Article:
Human rights groups were passionate in their criticism of the supermax; politicians were unwilling to provide adequate funding; scholars sometimes picked their favorite statistic to prove a point; inmates told unimaginable stories sprinkled with a measure of truth; and families shared stories passed on by boys who became broken men. But the quieter voices spoke of inmates who improved while at Tamms; mental health workers who were able to practice their craft; correctional officers who lived beyond their life expectancy; the orderly function of lesser restricted facilities; local residents who spent a chunk of their life to bring the supermax to their area; and southern Illinois residents who brought home a paycheck every two weeks.

While there are stories of unimaginable violence, sadness, and injustice, there are hues of happiness and hope. An abundance of literature addresses the perceived evils of Tamms. But any piece of investigative journalism moves past the obvious and seeks the information hidden within the unfamiliar. I discuss in some depth the treatment of mental illness in and out of a prison setting, the difficulty of providing correct diagnosis within a unique population, and society’s moral responsibility in caring for the mentally ill. It is the author’s desire to present the good and bad, the certain and unimaginable. The reader can choose sides on the issue, or embrace the broader story of Maxed Out: The birth and death of the Tamms supermax.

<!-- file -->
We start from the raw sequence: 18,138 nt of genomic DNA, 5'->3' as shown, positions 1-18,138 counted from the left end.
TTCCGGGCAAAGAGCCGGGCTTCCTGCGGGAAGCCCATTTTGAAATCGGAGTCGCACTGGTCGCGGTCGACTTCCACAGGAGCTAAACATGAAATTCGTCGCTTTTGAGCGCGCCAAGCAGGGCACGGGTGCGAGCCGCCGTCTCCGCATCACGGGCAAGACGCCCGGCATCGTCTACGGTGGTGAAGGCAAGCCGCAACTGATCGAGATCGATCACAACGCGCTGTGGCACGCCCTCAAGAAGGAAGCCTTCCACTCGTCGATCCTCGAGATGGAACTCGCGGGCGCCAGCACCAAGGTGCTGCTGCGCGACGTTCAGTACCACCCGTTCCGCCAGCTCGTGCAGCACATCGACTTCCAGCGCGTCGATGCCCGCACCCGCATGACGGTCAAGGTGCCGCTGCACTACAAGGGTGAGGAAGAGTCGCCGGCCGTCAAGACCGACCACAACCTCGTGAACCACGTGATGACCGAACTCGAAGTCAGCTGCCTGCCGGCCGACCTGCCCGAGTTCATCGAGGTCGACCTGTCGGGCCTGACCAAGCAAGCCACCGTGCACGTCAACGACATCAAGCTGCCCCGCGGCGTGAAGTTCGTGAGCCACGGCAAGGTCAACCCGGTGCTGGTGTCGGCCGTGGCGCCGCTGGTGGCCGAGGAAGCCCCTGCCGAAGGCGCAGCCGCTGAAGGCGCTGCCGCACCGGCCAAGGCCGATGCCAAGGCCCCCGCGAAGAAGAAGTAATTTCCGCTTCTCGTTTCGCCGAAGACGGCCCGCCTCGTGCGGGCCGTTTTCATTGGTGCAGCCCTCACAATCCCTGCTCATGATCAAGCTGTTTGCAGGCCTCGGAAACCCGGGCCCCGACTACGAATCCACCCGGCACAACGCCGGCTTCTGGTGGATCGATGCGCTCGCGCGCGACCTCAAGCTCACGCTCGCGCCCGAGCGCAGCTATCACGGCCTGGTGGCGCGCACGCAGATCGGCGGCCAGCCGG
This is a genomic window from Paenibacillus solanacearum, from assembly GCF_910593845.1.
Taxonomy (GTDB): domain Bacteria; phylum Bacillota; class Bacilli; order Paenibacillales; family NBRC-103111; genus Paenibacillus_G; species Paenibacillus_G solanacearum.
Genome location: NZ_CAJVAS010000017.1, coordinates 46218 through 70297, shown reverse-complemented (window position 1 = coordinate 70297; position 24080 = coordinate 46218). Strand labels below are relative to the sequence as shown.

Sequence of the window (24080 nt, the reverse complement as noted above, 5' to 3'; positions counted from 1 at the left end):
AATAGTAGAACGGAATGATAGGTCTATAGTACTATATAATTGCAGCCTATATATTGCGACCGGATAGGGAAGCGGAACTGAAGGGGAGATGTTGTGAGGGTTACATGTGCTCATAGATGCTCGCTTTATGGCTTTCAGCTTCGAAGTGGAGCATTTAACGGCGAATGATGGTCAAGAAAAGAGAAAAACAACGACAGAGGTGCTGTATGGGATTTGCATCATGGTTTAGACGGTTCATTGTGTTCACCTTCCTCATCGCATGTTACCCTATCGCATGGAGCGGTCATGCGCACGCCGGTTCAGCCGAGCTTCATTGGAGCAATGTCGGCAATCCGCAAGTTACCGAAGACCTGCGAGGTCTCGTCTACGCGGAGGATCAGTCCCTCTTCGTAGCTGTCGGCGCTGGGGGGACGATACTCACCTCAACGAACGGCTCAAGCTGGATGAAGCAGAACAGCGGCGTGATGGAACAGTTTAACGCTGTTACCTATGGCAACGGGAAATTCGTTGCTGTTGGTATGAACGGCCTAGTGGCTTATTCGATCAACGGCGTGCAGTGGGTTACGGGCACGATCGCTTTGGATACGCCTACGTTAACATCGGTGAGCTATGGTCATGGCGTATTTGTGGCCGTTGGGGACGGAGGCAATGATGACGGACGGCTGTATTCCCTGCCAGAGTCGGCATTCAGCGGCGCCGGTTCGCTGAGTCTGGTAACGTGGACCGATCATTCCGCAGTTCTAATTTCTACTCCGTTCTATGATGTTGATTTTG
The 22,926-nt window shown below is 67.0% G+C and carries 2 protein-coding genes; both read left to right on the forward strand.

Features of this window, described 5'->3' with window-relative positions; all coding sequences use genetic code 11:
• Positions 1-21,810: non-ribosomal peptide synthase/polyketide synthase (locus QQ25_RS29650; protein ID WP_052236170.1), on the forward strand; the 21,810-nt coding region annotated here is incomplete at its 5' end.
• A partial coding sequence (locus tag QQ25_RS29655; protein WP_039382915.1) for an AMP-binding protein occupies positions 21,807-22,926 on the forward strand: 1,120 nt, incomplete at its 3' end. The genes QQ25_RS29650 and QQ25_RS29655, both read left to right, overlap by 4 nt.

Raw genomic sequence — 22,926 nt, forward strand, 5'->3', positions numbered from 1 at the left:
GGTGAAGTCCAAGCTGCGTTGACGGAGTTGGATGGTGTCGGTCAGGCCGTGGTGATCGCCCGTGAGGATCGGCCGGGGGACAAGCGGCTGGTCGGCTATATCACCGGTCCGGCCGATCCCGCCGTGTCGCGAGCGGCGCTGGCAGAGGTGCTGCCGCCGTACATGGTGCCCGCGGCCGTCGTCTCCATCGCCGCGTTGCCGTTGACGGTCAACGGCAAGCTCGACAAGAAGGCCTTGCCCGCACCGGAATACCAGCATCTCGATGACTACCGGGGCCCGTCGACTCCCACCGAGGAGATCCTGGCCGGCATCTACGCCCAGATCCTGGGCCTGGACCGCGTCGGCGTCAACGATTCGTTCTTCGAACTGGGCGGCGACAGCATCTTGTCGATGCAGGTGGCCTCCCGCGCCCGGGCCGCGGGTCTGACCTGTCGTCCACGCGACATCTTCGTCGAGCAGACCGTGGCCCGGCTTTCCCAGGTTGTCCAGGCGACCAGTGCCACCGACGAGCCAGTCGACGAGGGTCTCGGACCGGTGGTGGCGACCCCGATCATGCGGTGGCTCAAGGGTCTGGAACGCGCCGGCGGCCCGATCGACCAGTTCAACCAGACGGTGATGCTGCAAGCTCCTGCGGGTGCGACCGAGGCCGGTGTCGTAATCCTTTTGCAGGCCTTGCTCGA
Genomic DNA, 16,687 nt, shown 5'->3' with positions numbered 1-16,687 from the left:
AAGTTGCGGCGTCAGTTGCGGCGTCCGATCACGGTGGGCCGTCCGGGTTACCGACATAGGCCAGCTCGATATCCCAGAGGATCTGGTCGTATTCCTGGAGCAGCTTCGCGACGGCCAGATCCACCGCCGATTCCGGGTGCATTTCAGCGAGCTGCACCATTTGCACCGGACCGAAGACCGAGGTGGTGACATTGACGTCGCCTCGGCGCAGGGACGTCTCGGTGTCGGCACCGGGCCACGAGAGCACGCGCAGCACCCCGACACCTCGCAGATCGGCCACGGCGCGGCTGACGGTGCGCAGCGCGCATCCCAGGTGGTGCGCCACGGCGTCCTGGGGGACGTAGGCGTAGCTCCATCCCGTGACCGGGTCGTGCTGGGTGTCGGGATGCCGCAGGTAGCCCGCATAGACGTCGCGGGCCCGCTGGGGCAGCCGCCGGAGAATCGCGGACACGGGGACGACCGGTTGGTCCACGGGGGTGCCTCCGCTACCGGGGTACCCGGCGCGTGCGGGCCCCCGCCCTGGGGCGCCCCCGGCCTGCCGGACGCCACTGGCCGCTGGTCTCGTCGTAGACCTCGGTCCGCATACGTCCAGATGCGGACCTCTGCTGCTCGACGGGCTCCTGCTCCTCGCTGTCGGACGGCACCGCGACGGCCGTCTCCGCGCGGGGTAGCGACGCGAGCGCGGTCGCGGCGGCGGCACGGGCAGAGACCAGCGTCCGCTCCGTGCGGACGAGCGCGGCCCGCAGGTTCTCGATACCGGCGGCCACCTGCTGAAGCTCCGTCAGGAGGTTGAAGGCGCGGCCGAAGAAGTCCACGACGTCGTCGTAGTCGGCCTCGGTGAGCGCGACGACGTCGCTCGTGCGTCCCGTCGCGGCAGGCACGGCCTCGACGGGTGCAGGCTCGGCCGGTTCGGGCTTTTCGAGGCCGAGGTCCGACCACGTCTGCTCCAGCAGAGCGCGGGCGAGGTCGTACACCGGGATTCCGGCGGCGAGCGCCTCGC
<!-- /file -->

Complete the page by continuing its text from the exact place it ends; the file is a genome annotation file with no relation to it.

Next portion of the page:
Perhaps I’m Pregnant